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Actinic Keratosis


Updated February 10, 2009

Definition: Actinic keratosis (AK) (also called "solar keratosis") is a common precancerous skin condition caused by excessive exposure to ultraviolet light. AKs are rough, dry, tan- or pink-colored blemishes that often appear on facial skin -- near the eyes, on the nose, on the ears, or the lips -- or other parts of the body that receive intense sunlight, such as the back of the hands. They are most common in fair-skinned, middle-aged or elderly individuals, who may have a single lesion or many.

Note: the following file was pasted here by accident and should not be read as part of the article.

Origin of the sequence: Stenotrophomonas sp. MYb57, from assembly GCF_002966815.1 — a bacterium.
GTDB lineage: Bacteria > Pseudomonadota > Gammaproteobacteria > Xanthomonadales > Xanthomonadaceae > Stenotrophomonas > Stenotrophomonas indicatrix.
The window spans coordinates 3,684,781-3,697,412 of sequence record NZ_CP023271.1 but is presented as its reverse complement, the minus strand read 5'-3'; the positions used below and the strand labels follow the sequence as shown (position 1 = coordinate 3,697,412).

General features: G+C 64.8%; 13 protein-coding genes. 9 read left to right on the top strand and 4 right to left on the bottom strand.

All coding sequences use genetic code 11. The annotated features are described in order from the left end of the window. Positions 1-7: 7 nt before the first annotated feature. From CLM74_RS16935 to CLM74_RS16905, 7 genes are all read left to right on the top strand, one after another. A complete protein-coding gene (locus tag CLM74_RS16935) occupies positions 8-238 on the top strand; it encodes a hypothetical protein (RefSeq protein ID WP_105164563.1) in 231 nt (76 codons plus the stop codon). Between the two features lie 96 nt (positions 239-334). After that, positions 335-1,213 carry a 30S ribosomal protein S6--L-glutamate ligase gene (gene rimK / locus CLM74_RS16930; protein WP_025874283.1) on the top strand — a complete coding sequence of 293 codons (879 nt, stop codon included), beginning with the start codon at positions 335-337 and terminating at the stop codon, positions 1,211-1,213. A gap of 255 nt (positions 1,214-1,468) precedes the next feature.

Actinic keratosis can lead to more serious invasive squamous cell carcinoma (SCC) if left untreated. It is estimated that 20-40% of SCCs begin as actinic keratosis. In fact, some doctors believe that AK is actually an early stage of squamous cell carcinoma. Treatments include cryosurgery (freezing), surgical excision (removal), curretage (scraping), photodynamic therapy, or topical (skin-only) creams such as fluorouracil, diclofenac, and imiquimod. The choice of treatment depends on the location of the lesion, how many there are, and the choice of the patient.

A gallery of photographs of actinic keratosis is available to help you identify them.

Also Known As: sun spots, solar keratosis, AK
Common Misspellings: aktinic keratosis
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